“mischance blew the shot”… by David West

Despite popular belief, the technique was not originally created by Burroughs, and was rather inherited from Gysin in 1959. Gysin had created the technique (which held affinities with the method of Dada superstar Tristan Tzara, who formed poetry using random phrases pulled from a hat) when he began cutting up sections from a newspaper and haphazardly reconstructing them into poetic lines. When he told Burroughs of the method, an author who was forever trying to escape Control, and especially the controlling systems of language on the unconscious, he immediately acknowledged its potential and significance, particularly to his own unique branch of fiction which so often worked at reforming consciousness in new and revolutionary ways. Burroughs called it a ‘painterly’ technique, and he shared Gysin’s view that ‘writing is 50 years behind painting’ in its capacity to tap the unconscious undercurrents in society, and so, to move writing into the realm of art through the cut-up, meant endowing his work with newfound, piercing properties. The cut-up is a method which exposes the frailty of language, and unveils the word (… “IN THE BEGINNING WAS THE WORD”… he so often quoted derogatively) as a flimsy structure, as facade which can easily be manipulated, taken apart, and rewritten. He later expanded his use of the method to other forms like sound and video recordings.. and these were methods he saw as means to reconstitute and rewrite reality itself. Burroughs and the cut-up influenced countless other iconic artists like Michel Basquiat and musicians like David Bowie (see here for Bowie using the technique to devise song lyrics), whose works have likewise absorbed the creative power of the method.

How to make your own cut-up.

In his instruction manual-cum-philosophical treatise with Gysin, The Third Mind, Burroughs talks us through the method in great detail, and reveals how he often cut-up other authors and poets and philosophers to form his cut-ups… writers like Rousseau, Rimbaud and Eliot, can be found peppered throughout the Nova trilogy in various hacked-up forms. There’s a set of instructions by Burroughs which can be found here, which talk you through exactly how to use the technique and form your own unique works. Below is a cut-up of my own formed using the method with 2 old 50p charity books. The first book was ‘the pelican guide to english literature #5’, from which I mainly used the William Blake passages (it’s like Blake was made for the cut-up!), and then a more obscure book by Carl Becker, ‘The heavenly city of 18th Century philosophers’. I cut-up words and phrases and rejigged them to create a kind of Nietzschean/Blakean philosophico-religioso text which has some serious bite…


section from my cut-up collage


Inventing the art of Buddhist exquisite corpsing… (say what now?)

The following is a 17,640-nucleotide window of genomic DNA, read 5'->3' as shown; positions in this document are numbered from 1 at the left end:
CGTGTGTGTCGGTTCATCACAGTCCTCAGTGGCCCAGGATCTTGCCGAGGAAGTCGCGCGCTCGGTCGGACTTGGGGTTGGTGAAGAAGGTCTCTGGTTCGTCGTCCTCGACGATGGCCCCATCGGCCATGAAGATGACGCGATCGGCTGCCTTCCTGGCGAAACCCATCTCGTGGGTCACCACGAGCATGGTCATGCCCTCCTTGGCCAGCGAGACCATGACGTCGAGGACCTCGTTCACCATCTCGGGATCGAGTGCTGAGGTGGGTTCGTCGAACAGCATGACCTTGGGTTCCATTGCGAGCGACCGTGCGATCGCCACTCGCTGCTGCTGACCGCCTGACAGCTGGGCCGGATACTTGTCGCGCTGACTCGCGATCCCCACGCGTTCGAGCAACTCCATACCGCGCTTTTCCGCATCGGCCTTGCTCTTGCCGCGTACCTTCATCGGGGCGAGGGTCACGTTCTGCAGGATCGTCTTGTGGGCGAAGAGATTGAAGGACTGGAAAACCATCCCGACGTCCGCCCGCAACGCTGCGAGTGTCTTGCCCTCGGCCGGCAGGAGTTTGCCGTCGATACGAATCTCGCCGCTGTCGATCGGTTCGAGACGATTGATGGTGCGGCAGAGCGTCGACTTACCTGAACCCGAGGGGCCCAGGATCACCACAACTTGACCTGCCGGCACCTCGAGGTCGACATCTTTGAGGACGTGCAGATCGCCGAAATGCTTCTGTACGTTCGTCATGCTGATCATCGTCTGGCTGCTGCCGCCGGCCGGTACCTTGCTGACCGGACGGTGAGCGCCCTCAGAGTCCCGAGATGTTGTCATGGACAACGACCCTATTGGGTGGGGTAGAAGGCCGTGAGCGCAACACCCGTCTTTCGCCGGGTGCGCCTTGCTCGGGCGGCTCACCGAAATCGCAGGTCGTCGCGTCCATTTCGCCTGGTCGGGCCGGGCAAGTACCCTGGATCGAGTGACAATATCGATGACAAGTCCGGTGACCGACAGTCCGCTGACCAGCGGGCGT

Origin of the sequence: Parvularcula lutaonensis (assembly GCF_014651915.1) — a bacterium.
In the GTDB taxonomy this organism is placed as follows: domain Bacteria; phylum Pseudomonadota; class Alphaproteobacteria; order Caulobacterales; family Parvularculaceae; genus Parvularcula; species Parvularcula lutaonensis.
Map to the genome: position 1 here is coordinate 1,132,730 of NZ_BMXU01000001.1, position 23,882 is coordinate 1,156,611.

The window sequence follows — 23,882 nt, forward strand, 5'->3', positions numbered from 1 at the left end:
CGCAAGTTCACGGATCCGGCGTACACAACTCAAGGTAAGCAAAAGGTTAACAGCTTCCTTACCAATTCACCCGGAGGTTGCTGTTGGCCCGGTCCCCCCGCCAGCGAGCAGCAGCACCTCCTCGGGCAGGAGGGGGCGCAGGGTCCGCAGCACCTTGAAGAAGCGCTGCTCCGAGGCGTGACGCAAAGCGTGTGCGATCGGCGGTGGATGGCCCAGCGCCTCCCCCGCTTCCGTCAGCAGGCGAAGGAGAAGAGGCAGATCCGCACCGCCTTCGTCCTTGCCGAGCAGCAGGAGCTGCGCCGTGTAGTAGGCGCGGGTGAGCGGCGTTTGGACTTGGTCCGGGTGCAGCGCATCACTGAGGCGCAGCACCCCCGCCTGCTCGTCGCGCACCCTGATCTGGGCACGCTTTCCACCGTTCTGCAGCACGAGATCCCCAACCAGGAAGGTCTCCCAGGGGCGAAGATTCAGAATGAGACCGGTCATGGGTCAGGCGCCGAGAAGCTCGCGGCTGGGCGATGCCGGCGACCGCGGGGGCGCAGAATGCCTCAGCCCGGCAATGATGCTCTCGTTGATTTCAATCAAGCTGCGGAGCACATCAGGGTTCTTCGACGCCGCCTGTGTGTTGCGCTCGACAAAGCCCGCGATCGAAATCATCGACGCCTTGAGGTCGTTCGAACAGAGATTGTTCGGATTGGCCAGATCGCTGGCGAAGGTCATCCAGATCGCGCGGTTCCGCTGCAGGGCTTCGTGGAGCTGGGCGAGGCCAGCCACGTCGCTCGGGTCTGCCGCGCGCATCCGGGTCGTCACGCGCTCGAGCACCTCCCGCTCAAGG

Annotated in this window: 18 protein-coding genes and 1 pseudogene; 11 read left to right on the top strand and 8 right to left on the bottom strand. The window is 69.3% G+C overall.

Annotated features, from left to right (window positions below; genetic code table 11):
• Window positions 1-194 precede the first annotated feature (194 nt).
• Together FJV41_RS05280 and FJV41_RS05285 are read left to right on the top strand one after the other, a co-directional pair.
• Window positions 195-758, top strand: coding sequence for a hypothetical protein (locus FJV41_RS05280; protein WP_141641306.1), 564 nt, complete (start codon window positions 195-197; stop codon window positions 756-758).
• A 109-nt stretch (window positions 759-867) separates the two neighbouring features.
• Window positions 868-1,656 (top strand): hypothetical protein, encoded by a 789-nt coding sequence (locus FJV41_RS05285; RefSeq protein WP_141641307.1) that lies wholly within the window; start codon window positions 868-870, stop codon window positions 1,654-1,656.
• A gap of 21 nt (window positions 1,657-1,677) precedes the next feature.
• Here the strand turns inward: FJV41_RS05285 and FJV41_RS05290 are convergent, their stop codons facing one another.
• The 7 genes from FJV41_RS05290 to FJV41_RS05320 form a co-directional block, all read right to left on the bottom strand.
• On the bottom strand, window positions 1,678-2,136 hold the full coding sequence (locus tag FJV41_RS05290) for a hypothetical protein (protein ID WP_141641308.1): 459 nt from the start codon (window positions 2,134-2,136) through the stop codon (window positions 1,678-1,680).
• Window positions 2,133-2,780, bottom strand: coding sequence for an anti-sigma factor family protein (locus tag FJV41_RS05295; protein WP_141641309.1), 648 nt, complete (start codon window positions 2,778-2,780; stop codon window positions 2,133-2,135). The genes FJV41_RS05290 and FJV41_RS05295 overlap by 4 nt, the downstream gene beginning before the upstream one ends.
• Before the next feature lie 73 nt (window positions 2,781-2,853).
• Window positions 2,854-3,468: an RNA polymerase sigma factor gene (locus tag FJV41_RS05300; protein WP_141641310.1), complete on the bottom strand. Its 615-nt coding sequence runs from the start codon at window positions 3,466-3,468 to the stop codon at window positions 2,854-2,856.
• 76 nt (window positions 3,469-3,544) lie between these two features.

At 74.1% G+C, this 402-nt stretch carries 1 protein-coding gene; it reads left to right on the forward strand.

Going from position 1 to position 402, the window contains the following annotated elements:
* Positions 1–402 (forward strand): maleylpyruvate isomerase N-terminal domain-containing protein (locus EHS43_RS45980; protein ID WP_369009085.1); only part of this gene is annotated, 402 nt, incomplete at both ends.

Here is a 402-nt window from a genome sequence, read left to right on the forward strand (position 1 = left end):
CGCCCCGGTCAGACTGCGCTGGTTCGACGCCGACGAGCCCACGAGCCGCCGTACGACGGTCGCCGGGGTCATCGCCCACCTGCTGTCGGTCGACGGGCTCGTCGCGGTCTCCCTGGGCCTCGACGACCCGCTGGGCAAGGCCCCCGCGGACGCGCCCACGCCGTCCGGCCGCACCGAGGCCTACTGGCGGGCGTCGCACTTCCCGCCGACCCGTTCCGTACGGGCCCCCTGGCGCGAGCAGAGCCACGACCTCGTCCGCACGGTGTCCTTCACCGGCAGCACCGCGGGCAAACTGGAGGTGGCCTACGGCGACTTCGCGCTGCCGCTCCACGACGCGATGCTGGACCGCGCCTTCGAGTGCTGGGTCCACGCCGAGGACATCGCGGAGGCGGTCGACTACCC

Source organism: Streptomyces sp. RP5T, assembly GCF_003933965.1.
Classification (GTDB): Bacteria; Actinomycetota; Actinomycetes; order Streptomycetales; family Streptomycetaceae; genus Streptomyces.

Before you read any further I want to clarify that this post is (unfortunately) not about those shrivelled little monk corpses you often hear about… as fascinating as they are. No, this is a post about a class I taught yesterday.. and something I invented in that class.. but let me contextualise. I teach a class of undergraduates on a World Literature module and this week we were looking at Wu Cheng’en’s (1500-1582) Journey to the West (sometimes called just Monkey or Monkey King), which is considered one of the great classics of Chinese literature. It’s a greatly entertaining read, unlike anything I’ve read before… part fantasy and adventure novel, part philosophical treatise (esp Confucian and Buddhist), part real-life history (based on the great pilgrimage by the monk Xuan Zang (602-664) who travelled all over Asia to share Buddhist teachings), part folk-lore and ancient mythology, part political, religious and societal satire/allegory. It tells of Tripitaka’s (the English name for the central character) journey to find enlightenment, after being instructed by Buddha to find the sacred scrolls and bring them back to China. Along the way he meets various other legendary figures, including Pigsy (a pig-faced outcast who represents primal urges), Sandy (a quiet and contemplative river ogre), and most notably of all the inimitable Monkey King. The Monkey King, aka Sun Wu Kong (which means ‘awakened to emptiness’ – the Buddhist creed in essence) is an all-powerful simian trickster god who rejects heaven for its rigid, governmental structure (as well as simply for its being so unbearably boring). He is blessed with the ability to transform any single one of his copious bodily hairs into anything he can imagine on a whim, and is a symbol of the combined power of madness and genius within the novel. After many demon battles,hardships and glorious adventures, the group eventually retrieve the sacred scrolls, only to find that they are blank – symbolising this fundamental Buddhist idea of finding enlightenment by way of some deeper inner truth, inner acceptance, independence. In its original form the novel was written alongside a great many Buddhist poems: beautifully serene and tranquil fragments akin to meditations, which are fundamental to the philosophical underlay of the novel and evoking its true meaning. Here are a few examples: